I used to be a big fan of anime. Granted, I’m still a fan of certain shows, but I have fallen off the anime train

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I used to be a big fan of anime. Granted, I’m still a fan of certain shows, but I have fallen off the anime train. Even though I have never seen an episode of Naruto, I have still heard of it and known the general concept of the series. With the exception of about two hours with Ultimate Ninja Storm, I really never played a Naruto game before. Now that I have played Naruto Shippuden: Ultimate Ninja Storm Generations, I realize that I may have been missing out.

Generations is an arena fighting game that boasts over 70 characters to use both with their own assist partners and special abilities. The game takes place both in the older and younger Naruto timelines. The story mode has multiple characters to take through their own stories. Generations ventures away from the first Ultimate Ninja Storm game and tells the story in small recap cut scenes with both a narrator and voice acting from the show.

The game’s combat system is simplistic on the surface, but in the hands of the right kind of player, can be very complex. Most standard attacks can be preformed with simple button presses of a single button. In combination with a pushing the analog stick in a direction during a string of attacks, you can perform different combo finishers. You can power up and use enhanced attacks by tapping the power up button immediately before a standard strike. Everything is a variation of a standard ability. It’s very simple and easy to understand. You can also equip and use special assist weapons that are usually a single or double use. These weapons can possibly stun your opponent, lower their stats or power up your own. One of the really fun features is the partner assists. A gauge will fill up and, when full, you can call upon an ally to come in and throw out a single attack to help you start or finish a combo, stun your enemy or give you a little breathing room. The last aspect of the combat is the substitution ability. When you get caught in a multi-hit combo, you can hit a button right when an attack strikes you to dodge the attack and appear behind the opponent. This can set you up for some really fast and devastating attacks. Keep in mind, though, you have a gauge that has to recharge after using the ability a number of times.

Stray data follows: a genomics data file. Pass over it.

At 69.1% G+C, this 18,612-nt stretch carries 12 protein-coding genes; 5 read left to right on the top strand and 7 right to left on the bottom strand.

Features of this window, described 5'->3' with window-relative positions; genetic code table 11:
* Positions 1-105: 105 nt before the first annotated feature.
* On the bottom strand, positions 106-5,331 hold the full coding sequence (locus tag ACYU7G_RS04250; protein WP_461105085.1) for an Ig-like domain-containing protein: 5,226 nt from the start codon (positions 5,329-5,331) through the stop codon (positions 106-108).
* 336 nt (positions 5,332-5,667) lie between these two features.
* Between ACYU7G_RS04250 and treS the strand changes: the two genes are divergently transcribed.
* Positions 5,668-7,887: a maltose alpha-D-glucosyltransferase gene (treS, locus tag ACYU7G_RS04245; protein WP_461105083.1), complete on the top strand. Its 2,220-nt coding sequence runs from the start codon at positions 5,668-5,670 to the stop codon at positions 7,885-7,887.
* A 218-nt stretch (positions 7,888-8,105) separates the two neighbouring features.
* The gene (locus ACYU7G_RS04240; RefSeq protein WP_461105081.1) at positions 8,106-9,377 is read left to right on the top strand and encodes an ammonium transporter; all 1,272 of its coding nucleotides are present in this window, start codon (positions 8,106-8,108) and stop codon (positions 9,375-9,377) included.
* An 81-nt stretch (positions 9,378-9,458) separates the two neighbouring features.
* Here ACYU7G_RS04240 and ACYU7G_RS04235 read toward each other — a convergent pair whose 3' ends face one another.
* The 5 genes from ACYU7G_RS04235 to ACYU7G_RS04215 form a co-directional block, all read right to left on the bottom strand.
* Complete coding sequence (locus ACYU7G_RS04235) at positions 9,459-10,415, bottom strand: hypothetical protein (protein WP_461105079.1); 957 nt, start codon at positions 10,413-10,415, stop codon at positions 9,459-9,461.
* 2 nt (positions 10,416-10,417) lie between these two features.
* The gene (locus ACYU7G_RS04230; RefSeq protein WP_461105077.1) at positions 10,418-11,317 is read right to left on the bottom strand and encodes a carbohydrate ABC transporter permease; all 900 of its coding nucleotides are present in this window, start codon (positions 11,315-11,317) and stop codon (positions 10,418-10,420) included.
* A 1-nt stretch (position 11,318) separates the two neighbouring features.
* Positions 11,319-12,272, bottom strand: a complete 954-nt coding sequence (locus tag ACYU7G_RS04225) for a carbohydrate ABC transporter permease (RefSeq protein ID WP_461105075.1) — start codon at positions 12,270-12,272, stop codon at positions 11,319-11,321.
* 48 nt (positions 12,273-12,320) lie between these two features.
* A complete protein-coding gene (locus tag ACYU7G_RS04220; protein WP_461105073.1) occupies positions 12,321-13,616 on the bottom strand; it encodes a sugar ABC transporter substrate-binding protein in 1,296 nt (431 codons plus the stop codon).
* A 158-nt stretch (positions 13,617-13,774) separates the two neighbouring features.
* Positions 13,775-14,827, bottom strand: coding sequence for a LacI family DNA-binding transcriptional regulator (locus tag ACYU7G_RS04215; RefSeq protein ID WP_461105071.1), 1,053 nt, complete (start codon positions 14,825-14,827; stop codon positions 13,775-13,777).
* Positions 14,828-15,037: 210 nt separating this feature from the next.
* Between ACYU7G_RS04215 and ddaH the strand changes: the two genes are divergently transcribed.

The game features a number of different modes, both online and offline. The online features standard battles, tournaments and other modes that complement the simplistic, yet deep, combat system. There is also this little card game that allows you to have a small battle before the actual fight. Depending on what happens in the card battle, you may get a special boots depending on what you chose. It’s a nice little touch, but those that take their fighting games a bit more serious may find it a little cheap. The one big problem with having the combat so simple, is that you will run into a lot of button mashing players out there. Sometimes, getting hit with cheap shots until you die can get frustrating.
One thing I do have to mention is that, while the game does feature over 70 characters, but a lot of those characters are just variations on existing characters. The moves may be a little different, or the form and costumes may change a bit, but there really is no big difference in the game play. Still, even with some duplicates, the game boasts one of the largest casts of characters I have ever seen in a fighting game.
The game features a ton of collectables, unlockable items and hidden characters. It seems like every time I played the game, I unlocked five or six things. There’s an amazing amount of fan service in Generations. Fans of the series will love the depth of what this game has to offer. I only wish the game described some things in more detail. As a person that never followed the show, I would have liked to understand the story a bit more.

The presentation and visual design is amazing. The game really does look like you’re playing the anime. The spectacular attacks, set pieces and character animations really pop in a colorful way in Generations. The voice acting is very good. It’s something you would expect from a quality anime. The music is something that stands out to me. I was expecting some kind of hard rock variant. What I got was some well-orchestrated tracks that gave a more personal feel to both the game play and the story.

After playing this game, I really think I should go back and take a look at the anime. I think I had the wrong idea about it, but after playing multiple storylines in the story mode, the entire mythos and history of Naruto is shown in a more respectable light. I highly enjoyed my time with Naruto Shippuden: Ultimate Ninja Storm Generations. The combat system, amazing fan service and thought out presentation make this arena fighting game something both Naruto fans and fighting game entusiasts will highly enjoy.
Likes: Beautiful visuals, Simple yet deep combat, Tons to unlock, Wonderful fan service, Very accessible.
Dislikes: Many characters are variations of existing characters, Sometimes easy exploitable in online play.
Score: 8.5

Tagline: Possibly the best Naruto game to date.
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